Parthenia:That’s an excellent point, because I definitely related to the step by step process that you gave in the book. Because that, ironically, is the process that I’ve gone through myself … When you get to that place where people can do and say really crazy, mean or spiteful things to you and you can observe it and look at it and go: “Wow, that’s that person’s stuff and it really has nothing to do with me and I don’t really need to react to it.” That’s when you know that you’ve done some pretty good work in terms of monitoring how you react to any given situation. So, I thinks that’s the place that you probably want people to get to from reading the book. Kim?

Kim Michaels:Yeah. We started talking about control games and we’ve all been exposed to people who want to control us. And the way they control is by forcing us to react a certain way. And as soon as we go into this reactionary spiral; they have power over us.


Kim Michaels:So, when we come to see how we are reacting to other people’s control games; we can free ourselves from our own reactionary spirals. And that means we don’t have to change the other person.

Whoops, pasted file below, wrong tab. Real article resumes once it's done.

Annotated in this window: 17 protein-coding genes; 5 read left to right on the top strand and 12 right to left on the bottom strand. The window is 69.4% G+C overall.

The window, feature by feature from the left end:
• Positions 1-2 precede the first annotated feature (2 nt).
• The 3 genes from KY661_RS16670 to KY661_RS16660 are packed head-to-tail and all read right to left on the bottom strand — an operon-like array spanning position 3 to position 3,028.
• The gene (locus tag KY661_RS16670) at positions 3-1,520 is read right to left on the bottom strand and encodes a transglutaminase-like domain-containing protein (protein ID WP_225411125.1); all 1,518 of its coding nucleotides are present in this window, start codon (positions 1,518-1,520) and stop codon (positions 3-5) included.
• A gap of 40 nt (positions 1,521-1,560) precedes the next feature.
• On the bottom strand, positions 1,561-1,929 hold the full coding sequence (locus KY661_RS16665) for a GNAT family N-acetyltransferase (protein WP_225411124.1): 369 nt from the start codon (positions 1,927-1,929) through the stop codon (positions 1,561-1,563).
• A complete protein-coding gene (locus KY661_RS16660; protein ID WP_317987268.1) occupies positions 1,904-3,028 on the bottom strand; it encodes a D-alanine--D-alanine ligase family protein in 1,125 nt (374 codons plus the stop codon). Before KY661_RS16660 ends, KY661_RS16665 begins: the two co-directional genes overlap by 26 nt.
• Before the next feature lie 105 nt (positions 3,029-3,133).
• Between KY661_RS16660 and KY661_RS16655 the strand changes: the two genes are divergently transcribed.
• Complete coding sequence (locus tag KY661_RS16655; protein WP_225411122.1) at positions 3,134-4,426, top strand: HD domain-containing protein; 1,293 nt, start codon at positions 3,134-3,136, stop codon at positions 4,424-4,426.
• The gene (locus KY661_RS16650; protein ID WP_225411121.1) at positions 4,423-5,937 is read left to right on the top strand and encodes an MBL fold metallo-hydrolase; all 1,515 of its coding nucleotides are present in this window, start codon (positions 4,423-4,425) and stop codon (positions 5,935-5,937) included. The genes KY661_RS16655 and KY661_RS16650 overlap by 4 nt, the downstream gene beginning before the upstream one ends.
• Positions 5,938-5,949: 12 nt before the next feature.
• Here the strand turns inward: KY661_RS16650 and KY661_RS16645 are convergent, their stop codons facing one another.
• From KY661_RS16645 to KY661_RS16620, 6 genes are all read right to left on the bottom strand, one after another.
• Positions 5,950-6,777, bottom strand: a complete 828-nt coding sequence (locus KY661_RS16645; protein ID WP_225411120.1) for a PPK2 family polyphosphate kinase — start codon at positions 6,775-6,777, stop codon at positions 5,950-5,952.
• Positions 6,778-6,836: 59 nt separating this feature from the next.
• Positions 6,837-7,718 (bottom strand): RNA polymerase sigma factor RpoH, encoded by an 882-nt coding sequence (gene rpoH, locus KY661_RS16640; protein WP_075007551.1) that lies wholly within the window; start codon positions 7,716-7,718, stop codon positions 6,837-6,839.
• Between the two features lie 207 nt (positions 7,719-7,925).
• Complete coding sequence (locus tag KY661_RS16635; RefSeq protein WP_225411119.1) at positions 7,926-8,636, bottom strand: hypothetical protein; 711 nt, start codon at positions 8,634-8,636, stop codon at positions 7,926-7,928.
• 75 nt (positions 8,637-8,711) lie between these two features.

Kim Michaels:By just changing ourselves we can come to that point where we can look at that person and we know: “I’m completely free of you. You can’t force me into these old patterns.”


Kim Michaels:It’s like Jesus saying the prince of this world comes and has nothing in me.

Parthenia:Yes. That’s a quote that you use a lot throughout quite a few of your books. And I used to go: “Wow. When will that day come where he has nothing in me?” And I think this book brings home the process where you can get to that place there is nothing in you, but love. And so whenever anyone pushes a button, you’re able to look at them through the eyes of compassion or rationality, at least.

Kim Michaels:That is true.

Parthenia: OK. Well, Kim, again I thank you so much —

Kim Michaels:Thank you.

Parthenia:— for the body of work that you just continue to just pour out upon us. And I want to say again. Look out for Kim Michaels coming to LA June 17th through the 19th

Kim Michaels:July

Parthenia:I’m sorry. July 17th through the 19th at the beautiful Americana on Brand.

Kim Michaels:See you there, I hope.



Copyright © 2015 Kim Michaels